Inkia Energy sets low 6%-area IPT for USD 450m 2027 NC5 bond - Debtwire

Inkia Energy sets low 6%-area IPT for USD 450m 2027 NC5 bond

04 July 2022 - 11:04 pm UTC

Inkia Energy (BB-/Ba3/BB) has set initial price thoughts of low 6%-area for a new USD 450m senior unsecured 10-year non-call five-year bond, according to a source close to the process. The deal is expected to price Thursday 2 November, the source added. The Peru-based power generation company was scheduled to finish fixed-income investor meetings today.

 

A price in this range would offer a premium to the outstanding bonds of Inkia’s two investment-grade subsidiaries, a fixed-income investor and a DCM banker told Debtwire. Kallpa Generacion’s (Baa3/BBB-) 4.875% USD 350m 2026 bond traded on 26 October at 106.250 to yield 3.985%, and Cerro del Aguila’s (Baa3/BBB-) 4.125% USD 650m 2027 bond traded on 31 October at 99.910 to yield 4.136%, according to MarketAxess.

 

Inkia’s own 8.375% USD 450m senior unsecured bonds due 2021 traded on 25 October at 102.150 to yield 6.486%.

 

A pickup of at least 50bps to the two subsidiaries was a reasonable expectation, according to two fixed-income investors and a DCM banker away from the deal. The banker highlighted the quality of Inkia’s management and its recent growth trajectory.

 

There may soon be a change of ownership, however. According to Inkia’s offering memorandum, its controlling shareholder Kenon Holdings “is in advanced negotiations with a top-tier financial investor, which currently owns Latin American power sector assets,” to sell all of the assets belonging to Inkia parent IC Power in Latin America and the Caribbean.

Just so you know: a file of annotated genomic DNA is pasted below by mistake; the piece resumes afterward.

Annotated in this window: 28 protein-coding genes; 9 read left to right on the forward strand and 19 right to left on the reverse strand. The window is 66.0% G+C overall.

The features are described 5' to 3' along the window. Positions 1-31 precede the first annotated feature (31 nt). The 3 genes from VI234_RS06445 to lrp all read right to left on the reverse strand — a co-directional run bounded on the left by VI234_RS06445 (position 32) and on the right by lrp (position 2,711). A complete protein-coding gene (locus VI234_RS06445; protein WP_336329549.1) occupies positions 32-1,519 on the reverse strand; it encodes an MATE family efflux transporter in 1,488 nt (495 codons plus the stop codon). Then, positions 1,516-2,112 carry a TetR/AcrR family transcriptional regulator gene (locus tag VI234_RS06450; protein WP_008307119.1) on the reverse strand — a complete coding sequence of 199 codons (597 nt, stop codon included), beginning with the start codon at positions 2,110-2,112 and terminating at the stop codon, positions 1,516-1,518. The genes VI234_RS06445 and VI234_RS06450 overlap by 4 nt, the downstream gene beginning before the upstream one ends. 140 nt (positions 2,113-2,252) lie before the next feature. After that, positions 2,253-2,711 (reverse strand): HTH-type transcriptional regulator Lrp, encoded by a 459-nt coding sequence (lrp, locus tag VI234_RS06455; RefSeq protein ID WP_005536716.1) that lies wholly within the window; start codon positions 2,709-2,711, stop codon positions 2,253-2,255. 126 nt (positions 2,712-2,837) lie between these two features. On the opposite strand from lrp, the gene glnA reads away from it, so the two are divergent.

This unnamed investor is likely private equity firm I Squared Capital, according to the DCM banker, the investors and a third fixed-income investor. I Squared bought Duke Energy’s assets in several LatAm countries in 2016, and is the controller of Orazul (BB/BB).

 

“I Squared may have different policies, existing management may change, and they may put more debt on the company as part of the purchase process, so I definitely expect a premium,” according to the first fixed-income investor.

 

The change of ownership is not a great concern, the DCM banker and the third fixed-income investor said, as there is no reason for it to mean Inkia should not continue to perform the same.

 

Management is expected to remain in place in the event of a sale, a source familiar with the matter said, adding that “investors know Inkia assets, and they know the operating companies and the management.”

 

A spokesperson at Inkia declined to comment on the matter.

 

The possible change in ownership would not result in a material change in the company’s business risk profile and portfolio of assets, and in the company’s track-record of prudent corporate financial policies, Moody’s said when rating the new transaction.

 

Inkia is raising money to fund a tender offer for the existing 8.375% 2021 bonds. Credit Suisse and Scotiabank are acting as global coordinators on the new bond, with Citi as a joint bookrunner. Credit Suisse is managing the tender offer.

The borrower is a subsidiary of IC Power, which has energy operations in Bolivia, Chile, Colombia, Dominican Republic, El Salvador, Guatemala, Nicaragua, Panama, Peru and Jamaica, according to its website. IC Power also operates its business in Israel under a separate entity.

 

Inkia has aggregate installed capacity of 3,364 MW as of June 30, 2017, according to the company’s OM. In January 2016, it entered the electricity distribution sector through the acquisition of Energuate (Ba2/BB) in Guatemala.

Kallpa is the largest subsidiary of Inkia, according to Fitch. Founded in 2007 and based in Lima, Kallpa is the second-largest power producer in Peru in terms of installed capacity. Kallpa’s assets consist of a 545MW base-load hydroelectric plant, and two thermal generation plants with aggregate installed capacity of 1,063MW.

 

by Valentina Cordero and Mariana Santibanez